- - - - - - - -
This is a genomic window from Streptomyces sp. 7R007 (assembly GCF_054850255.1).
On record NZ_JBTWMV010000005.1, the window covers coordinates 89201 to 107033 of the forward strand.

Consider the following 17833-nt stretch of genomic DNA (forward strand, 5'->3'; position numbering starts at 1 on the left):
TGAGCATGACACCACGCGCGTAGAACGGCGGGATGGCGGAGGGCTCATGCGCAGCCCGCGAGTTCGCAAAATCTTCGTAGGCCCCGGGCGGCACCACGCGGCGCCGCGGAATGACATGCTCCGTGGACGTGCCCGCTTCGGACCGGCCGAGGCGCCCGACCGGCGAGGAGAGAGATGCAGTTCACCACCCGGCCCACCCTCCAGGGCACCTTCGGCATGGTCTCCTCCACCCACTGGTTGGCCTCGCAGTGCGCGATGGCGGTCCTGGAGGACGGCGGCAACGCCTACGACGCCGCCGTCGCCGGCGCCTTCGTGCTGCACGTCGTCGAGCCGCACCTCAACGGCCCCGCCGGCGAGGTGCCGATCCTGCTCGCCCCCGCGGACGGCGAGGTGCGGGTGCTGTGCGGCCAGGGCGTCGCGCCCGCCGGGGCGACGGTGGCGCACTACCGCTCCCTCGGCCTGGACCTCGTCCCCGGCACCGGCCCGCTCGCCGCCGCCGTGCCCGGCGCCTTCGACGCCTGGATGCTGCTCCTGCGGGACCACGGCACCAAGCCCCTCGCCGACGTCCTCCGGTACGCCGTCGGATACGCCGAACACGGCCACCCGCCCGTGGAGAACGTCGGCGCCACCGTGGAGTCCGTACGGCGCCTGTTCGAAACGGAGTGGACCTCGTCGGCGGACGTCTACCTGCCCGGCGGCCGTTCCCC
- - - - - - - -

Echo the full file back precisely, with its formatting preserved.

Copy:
This is a genomic window from Streptomyces sp. 7R007 (assembly GCF_054850255.1).
On record NZ_JBTWMV010000005.1, the window covers coordinates 89201 to 107033 of the forward strand.

Consider the following 17833-nt stretch of genomic DNA (forward strand, 5'->3'; position numbering starts at 1 on the left):
TGAGCATGACACCACGCGCGTAGAACGGCGGGATGGCGGAGGGCTCATGCGCAGCCCGCGAGTTCGCAAAATCTTCGTAGGCCCCGGGCGGCACCACGCGGCGCCGCGGAATGACATGCTCCGTGGACGTGCCCGCTTCGGACCGGCCGAGGCGCCCGACCGGCGAGGAGAGAGATGCAGTTCACCACCCGGCCCACCCTCCAGGGCACCTTCGGCATGGTCTCCTCCACCCACTGGTTGGCCTCGCAGTGCGCGATGGCGGTCCTGGAGGACGGCGGCAACGCCTACGACGCCGCCGTCGCCGGCGCCTTCGTGCTGCACGTCGTCGAGCCGCACCTCAACGGCCCCGCCGGCGAGGTGCCGATCCTGCTCGCCCCCGCGGACGGCGAGGTGCGGGTGCTGTGCGGCCAGGGCGTCGCGCCCGCCGGGGCGACGGTGGCGCACTACCGCTCCCTCGGCCTGGACCTCGTCCCCGGCACCGGCCCGCTCGCCGCCGCCGTGCCCGGCGCCTTCGACGCCTGGATGCTGCTCCTGCGGGACCACGGCACCAAGCCCCTCGCCGACGTCCTCCGGTACGCCGTCGGATACGCCGAACACGGCCACCCGCCCGTGGAGAACGTCGGCGCCACCGTGGAGTCCGTACGGCGCCTGTTCGAAACGGAGTGGACCTCGTCGGCGGACGTCTACCTGCCCGGCGGCCGTTCCCC